Los Angeles’ Skid Row, home to one of the country’s biggest concentrations of homeless individuals, regularly transforms into a beauty salon. This takes place outdoors for a few hours every Saturday morning.
In that place, where tents line city blocks, homeless individuals gather in order to get free makeovers from a volunteer, Shirley Raines, or any of her staff members. Their group is composed of licensed makeup artists, barbers and hair stylists.
The service started three years ago, when Shirley Raines started Beauty 2 The Streetz, her non-profit organization. This body is dedicated to making homeless people look good and feel great.
It’s also their right to be beautiful, Raines told CNN. She said she came up with this idea after she volunteered at a soup kitchen. She realized that apart from shelter, food and water, homeless people also need some makeup and a new hair color. These things will also help them thrive.
She said that some of these people married, and they want to feel beautiful for their spouses. Moreover, they want to feel beautiful and get cleaned up before going to work.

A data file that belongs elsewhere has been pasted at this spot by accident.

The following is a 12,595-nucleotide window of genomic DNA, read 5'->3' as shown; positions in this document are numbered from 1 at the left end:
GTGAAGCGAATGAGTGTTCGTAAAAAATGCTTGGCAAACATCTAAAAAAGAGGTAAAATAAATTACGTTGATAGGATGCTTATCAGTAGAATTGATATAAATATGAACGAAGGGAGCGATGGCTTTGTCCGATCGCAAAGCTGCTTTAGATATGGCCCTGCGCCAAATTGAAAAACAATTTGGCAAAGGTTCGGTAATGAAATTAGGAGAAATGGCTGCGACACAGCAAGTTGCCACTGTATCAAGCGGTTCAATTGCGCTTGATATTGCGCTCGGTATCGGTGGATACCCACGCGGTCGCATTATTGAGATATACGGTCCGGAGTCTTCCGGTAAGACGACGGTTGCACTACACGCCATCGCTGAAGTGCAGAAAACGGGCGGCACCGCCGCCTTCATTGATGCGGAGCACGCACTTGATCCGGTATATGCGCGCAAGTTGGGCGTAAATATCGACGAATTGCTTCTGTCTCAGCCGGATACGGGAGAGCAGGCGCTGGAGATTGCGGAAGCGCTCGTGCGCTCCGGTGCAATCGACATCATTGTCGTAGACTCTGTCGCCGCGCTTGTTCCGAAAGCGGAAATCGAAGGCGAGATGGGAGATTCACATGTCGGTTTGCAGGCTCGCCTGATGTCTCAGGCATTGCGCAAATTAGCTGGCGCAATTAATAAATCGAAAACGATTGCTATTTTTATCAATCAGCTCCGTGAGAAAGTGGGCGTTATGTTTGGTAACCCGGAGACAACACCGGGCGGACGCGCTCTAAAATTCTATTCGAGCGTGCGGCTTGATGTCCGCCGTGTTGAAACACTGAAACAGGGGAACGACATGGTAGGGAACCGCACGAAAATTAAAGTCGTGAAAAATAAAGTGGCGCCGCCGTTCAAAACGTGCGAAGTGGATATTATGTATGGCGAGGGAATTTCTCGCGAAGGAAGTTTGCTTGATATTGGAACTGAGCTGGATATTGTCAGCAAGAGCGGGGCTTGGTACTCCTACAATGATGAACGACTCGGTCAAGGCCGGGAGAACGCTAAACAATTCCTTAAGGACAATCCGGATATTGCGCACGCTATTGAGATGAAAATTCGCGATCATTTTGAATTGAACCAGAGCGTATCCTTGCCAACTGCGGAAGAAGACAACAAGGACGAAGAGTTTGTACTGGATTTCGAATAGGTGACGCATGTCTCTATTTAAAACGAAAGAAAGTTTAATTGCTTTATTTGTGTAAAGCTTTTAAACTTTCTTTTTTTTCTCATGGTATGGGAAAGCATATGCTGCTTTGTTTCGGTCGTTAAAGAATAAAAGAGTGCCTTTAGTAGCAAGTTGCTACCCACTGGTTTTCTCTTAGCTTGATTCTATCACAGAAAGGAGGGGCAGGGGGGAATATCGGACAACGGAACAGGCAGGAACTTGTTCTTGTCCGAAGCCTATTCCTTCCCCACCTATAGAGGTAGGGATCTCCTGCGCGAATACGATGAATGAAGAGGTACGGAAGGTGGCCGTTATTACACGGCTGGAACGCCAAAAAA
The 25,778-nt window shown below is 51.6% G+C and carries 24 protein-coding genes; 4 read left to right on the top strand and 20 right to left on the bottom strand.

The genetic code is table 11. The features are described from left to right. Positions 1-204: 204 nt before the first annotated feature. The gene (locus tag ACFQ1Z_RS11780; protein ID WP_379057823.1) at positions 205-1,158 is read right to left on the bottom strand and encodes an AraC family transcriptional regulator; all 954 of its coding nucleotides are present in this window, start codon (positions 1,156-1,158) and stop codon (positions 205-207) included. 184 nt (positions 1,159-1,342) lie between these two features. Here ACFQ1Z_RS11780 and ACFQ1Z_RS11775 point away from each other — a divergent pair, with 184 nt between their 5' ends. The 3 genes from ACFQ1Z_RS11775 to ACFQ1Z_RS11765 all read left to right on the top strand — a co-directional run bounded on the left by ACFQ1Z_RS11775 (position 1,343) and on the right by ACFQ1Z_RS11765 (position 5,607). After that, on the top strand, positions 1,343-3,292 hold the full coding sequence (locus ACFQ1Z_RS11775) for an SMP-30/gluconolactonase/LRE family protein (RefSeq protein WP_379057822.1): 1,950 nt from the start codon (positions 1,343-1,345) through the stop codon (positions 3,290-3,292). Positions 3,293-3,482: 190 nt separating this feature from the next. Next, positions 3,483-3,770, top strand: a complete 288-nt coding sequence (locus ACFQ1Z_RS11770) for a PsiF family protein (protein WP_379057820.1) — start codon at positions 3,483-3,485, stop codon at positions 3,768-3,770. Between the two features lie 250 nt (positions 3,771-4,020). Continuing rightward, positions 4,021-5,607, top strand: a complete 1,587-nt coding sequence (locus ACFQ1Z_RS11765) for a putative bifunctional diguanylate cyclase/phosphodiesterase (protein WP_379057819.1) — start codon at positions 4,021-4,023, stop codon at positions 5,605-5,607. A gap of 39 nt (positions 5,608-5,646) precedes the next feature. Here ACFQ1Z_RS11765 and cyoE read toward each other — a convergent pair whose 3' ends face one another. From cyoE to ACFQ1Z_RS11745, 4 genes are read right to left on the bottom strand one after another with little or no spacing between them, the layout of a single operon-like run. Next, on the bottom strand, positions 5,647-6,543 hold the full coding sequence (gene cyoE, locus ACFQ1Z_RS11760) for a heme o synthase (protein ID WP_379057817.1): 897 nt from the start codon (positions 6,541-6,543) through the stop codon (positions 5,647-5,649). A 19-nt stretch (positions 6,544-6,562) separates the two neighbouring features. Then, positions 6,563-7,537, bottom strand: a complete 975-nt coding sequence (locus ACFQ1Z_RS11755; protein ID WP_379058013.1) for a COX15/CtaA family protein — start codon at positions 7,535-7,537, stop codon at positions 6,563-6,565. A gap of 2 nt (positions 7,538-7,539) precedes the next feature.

The COVID-19 epidemic has put their “beauty work” on pause. However, the non-profit organization is still assisting the homeless in any way it can. Since then, it has shifted its focus to offering resources to help protect them from the illness.
Now that Gavin Newsom, California Government, has allowed barbershops and hair salons to perform services outdoors, she hopes to restart the makeovers and haircuts soon.
For many people on Skid Row, Raines is more than just a stylist. With every interaction, she said individuals in the community share their life’s stories with her.
At first, Beauty 2 The Streetz was so small. There were just five children assisting to hand out beauty products, hygiene kits, drinks and food. Raines alone would do their makeup and dye their hair.
Beauty 2 The Streetz became known when she started sharing images on Instagram, and started livestreaming the events. Licensed makeup artists, hair stylists, barbers and even huge makeup brands contacted Raines saying that they also want to help.
By 2019, she had registered “Beauty 2 The Streetz” as a non-profit organization with around 24 volunteers passionately offering their efforts and time to help Skid Row’s people feel beautiful. Then, she left her medical biller job and started running it full time.
When California ordered its residents to stay inside their homes late March because of the coronavirus spread, her volunteers complied and didn’t visit Skid Row. Their presence was missed.
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